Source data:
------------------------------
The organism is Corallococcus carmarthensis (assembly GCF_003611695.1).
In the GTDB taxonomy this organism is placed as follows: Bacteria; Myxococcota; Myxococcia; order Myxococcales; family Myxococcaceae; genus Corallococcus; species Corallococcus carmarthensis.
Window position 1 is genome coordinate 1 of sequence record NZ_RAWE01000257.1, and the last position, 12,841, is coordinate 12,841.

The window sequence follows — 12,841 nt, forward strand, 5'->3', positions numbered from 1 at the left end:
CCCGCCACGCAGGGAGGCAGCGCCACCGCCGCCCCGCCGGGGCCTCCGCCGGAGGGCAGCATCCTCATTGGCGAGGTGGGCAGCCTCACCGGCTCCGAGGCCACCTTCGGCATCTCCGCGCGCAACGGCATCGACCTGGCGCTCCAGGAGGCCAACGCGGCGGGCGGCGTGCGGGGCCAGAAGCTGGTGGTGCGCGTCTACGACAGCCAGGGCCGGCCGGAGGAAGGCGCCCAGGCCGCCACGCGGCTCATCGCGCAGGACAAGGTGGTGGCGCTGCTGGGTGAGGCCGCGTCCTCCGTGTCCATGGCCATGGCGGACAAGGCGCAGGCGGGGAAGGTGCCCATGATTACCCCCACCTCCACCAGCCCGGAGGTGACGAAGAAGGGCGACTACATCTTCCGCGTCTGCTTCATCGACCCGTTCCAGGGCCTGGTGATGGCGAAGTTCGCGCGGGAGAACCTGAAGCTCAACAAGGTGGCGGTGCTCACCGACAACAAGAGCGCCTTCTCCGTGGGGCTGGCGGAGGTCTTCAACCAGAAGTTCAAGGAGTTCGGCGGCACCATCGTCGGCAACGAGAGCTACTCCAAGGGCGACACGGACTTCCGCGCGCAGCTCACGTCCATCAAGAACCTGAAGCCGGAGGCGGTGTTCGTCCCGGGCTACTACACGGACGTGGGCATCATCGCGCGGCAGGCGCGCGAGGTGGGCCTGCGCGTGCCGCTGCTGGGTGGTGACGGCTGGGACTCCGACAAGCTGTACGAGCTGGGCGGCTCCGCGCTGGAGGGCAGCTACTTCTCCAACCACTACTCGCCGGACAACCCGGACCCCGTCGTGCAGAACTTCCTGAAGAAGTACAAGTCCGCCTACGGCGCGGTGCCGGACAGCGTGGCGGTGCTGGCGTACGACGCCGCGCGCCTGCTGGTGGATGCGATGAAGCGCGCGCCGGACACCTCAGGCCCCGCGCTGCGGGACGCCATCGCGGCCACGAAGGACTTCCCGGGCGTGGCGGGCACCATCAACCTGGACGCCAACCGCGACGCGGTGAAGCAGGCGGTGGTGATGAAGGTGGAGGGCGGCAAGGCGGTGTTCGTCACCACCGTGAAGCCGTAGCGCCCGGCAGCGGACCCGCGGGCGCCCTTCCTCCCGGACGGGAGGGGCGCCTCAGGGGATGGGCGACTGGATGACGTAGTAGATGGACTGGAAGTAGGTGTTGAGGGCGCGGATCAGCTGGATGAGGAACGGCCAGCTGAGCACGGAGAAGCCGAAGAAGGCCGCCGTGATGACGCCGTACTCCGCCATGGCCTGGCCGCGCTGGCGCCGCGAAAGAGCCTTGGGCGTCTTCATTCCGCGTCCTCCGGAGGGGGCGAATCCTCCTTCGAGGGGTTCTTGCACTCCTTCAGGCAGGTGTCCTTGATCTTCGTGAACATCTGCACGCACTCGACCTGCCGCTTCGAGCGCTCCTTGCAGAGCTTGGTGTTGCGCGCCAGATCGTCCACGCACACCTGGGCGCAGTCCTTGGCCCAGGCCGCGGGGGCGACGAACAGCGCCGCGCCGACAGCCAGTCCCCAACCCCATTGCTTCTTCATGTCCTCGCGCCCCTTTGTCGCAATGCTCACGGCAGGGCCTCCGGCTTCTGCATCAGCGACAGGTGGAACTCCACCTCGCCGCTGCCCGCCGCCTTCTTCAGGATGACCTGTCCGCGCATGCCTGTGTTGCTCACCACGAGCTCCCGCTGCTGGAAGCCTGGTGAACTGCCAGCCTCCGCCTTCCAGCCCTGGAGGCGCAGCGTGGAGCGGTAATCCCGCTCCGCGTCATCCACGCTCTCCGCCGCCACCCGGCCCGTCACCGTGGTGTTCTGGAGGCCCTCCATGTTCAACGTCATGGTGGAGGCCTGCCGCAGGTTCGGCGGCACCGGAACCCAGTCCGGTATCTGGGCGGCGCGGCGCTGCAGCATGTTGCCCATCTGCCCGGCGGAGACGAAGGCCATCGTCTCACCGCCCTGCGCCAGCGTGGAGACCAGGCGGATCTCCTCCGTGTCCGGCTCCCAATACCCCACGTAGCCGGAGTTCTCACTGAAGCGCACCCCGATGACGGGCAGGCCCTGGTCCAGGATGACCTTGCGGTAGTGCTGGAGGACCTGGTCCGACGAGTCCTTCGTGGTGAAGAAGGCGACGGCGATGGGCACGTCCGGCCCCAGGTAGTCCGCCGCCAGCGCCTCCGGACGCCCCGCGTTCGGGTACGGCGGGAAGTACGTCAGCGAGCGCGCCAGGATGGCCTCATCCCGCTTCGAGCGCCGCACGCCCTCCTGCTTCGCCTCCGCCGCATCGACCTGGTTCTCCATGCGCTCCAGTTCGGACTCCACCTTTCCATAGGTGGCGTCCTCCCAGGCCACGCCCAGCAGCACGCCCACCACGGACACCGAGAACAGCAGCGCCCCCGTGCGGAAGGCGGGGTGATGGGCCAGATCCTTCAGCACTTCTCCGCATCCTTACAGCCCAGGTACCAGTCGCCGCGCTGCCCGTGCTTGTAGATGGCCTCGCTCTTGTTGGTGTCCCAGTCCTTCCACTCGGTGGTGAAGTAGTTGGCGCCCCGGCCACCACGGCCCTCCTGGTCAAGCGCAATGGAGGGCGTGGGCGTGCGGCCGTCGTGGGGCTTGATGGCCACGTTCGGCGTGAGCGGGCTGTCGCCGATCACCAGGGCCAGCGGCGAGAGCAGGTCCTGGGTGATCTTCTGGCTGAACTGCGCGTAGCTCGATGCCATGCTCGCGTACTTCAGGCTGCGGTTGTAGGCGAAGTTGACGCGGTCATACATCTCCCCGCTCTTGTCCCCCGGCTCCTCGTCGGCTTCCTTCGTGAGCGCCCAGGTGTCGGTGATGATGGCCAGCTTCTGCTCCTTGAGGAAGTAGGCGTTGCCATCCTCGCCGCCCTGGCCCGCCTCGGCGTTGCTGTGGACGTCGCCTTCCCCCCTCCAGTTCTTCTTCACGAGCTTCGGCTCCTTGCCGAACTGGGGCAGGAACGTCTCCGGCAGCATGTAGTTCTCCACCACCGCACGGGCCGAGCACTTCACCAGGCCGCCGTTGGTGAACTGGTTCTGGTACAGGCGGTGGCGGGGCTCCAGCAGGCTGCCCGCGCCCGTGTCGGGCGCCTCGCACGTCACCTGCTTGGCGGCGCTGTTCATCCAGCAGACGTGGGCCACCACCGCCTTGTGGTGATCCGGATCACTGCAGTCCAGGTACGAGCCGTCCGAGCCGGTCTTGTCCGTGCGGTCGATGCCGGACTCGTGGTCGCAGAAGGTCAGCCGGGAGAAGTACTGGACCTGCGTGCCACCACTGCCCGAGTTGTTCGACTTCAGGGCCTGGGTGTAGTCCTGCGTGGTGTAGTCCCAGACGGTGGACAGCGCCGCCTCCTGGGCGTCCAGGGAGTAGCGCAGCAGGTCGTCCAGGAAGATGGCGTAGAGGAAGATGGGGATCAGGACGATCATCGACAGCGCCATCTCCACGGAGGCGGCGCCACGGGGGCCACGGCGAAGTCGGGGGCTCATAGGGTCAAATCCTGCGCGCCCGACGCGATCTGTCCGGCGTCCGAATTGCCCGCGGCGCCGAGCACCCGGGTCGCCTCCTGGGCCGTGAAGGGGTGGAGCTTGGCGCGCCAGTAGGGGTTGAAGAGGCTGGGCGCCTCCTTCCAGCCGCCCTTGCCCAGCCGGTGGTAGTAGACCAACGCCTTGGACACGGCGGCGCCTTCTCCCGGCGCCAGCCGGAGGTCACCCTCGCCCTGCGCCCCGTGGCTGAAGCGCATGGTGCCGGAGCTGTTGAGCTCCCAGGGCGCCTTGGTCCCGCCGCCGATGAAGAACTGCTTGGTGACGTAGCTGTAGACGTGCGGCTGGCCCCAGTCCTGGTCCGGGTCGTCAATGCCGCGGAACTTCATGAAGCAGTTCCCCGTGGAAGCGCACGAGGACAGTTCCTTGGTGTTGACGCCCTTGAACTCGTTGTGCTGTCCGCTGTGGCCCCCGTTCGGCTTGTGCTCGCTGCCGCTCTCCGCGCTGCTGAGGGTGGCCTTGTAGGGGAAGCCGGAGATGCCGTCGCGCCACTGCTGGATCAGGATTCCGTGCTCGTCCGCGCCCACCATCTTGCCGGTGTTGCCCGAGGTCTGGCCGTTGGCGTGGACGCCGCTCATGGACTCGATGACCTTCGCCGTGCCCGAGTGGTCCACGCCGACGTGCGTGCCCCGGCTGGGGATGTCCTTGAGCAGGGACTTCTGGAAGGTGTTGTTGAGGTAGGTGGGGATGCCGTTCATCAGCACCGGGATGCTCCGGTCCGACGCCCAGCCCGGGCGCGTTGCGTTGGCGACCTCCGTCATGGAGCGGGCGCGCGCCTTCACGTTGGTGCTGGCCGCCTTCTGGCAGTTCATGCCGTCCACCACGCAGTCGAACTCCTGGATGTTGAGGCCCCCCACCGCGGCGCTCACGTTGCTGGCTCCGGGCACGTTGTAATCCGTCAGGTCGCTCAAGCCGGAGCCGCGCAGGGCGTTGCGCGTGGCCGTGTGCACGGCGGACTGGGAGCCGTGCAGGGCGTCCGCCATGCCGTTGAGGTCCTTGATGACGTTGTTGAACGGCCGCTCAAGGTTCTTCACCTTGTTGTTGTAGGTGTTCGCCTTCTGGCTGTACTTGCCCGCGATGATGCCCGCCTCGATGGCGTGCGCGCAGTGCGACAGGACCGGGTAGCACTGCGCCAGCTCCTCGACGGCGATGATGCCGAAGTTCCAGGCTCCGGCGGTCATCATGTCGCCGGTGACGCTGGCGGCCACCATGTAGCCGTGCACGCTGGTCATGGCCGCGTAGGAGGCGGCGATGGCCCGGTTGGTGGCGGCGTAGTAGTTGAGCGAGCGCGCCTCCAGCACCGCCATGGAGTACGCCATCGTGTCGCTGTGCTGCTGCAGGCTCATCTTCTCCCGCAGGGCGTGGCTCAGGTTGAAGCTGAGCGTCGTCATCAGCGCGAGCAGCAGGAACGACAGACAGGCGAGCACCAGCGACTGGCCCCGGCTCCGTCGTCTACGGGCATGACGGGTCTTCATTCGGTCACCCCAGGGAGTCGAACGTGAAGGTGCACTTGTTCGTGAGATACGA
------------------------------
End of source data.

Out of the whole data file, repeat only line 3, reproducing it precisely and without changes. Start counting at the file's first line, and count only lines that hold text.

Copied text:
Window position 1 is genome coordinate 1 of sequence record NZ_RAWE01000257.1, and the last position, 12,841, is coordinate 12,841.